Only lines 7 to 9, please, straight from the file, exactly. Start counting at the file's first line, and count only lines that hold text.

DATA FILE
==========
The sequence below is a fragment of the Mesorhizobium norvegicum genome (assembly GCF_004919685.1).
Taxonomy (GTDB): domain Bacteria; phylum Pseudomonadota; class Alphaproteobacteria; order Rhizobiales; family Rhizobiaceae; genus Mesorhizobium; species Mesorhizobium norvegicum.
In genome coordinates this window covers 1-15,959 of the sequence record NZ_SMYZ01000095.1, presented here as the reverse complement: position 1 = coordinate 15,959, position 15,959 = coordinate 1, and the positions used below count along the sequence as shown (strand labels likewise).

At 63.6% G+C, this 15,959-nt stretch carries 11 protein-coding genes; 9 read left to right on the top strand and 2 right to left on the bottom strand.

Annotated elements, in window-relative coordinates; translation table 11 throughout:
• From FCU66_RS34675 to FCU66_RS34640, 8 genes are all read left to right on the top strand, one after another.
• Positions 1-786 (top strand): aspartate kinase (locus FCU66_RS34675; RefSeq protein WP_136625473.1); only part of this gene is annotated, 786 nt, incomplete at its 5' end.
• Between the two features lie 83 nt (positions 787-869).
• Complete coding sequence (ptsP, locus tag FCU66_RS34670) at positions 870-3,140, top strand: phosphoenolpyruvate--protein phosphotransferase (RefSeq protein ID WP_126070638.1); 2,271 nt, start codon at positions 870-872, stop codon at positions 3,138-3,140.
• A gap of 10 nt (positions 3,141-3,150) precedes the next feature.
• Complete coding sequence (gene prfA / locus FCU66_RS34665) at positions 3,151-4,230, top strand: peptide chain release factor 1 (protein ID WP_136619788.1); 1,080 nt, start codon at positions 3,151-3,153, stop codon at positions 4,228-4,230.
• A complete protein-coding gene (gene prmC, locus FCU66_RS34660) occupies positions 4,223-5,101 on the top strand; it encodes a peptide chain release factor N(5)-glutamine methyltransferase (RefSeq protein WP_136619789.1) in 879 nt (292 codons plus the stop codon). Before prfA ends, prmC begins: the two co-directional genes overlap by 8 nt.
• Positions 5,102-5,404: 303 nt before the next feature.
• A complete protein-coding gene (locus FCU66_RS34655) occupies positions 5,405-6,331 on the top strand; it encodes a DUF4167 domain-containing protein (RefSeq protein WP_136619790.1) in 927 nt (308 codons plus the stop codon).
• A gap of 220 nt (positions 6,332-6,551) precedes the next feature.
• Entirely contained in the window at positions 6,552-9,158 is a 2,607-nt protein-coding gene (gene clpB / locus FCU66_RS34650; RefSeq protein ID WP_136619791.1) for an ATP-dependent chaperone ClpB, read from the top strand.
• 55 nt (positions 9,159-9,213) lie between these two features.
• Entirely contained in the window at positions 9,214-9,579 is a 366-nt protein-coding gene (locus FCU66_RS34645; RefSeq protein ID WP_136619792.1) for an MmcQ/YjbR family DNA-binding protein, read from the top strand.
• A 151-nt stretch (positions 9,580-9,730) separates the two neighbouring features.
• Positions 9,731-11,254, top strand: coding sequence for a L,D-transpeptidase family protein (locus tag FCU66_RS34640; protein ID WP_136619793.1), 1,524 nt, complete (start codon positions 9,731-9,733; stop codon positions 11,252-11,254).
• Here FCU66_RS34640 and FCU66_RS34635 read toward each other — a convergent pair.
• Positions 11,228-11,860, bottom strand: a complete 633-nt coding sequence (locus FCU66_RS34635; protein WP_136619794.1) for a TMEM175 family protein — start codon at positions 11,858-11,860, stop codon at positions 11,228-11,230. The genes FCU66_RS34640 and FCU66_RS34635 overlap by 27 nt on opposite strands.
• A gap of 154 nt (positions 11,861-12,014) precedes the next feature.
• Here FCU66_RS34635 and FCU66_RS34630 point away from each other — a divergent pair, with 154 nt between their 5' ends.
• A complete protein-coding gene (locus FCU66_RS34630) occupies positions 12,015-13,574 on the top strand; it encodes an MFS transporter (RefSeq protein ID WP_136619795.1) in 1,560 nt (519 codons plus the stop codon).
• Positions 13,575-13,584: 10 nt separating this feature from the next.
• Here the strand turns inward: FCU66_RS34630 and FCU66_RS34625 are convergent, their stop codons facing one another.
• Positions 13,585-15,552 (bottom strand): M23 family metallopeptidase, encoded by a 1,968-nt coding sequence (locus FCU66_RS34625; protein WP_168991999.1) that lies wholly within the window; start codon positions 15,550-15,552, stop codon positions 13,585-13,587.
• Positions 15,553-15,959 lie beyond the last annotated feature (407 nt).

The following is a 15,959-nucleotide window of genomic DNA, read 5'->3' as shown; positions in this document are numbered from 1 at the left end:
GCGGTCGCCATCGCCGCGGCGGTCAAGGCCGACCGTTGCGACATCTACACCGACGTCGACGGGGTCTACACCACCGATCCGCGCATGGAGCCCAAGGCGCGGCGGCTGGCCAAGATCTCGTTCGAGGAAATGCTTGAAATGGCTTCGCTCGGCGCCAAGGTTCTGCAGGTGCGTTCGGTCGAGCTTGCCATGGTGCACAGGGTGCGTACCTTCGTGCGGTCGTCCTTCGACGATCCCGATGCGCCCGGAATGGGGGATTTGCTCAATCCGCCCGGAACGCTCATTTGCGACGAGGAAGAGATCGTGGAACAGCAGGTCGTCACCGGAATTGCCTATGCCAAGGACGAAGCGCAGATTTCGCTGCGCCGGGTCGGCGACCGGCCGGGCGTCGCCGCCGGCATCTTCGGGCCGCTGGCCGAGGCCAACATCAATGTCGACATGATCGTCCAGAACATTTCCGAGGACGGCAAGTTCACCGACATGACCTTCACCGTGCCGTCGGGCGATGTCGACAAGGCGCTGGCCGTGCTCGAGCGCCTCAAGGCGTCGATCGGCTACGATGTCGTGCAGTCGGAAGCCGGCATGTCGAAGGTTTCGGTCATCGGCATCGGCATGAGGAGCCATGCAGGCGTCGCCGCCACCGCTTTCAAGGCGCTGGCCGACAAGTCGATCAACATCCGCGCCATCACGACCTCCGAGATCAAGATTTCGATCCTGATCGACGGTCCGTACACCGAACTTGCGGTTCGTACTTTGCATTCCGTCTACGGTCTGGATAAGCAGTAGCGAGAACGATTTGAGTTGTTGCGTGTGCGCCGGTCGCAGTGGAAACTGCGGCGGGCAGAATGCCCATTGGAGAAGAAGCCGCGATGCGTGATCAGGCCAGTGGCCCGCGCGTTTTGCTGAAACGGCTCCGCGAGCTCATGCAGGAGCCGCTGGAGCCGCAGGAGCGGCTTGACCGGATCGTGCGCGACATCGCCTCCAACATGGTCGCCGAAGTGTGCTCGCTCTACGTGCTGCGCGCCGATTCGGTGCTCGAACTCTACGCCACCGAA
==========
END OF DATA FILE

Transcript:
• Positions 1-786 (top strand): aspartate kinase (locus FCU66_RS34675; RefSeq protein WP_136625473.1); only part of this gene is annotated, 786 nt, incomplete at its 5' end.
• Between the two features lie 83 nt (positions 787-869).
• Complete coding sequence (ptsP, locus tag FCU66_RS34670) at positions 870-3,140, top strand: phosphoenolpyruvate--protein phosphotransferase (RefSeq protein ID WP_126070638.1); 2,271 nt, start codon at positions 870-872, stop codon at positions 3,138-3,140.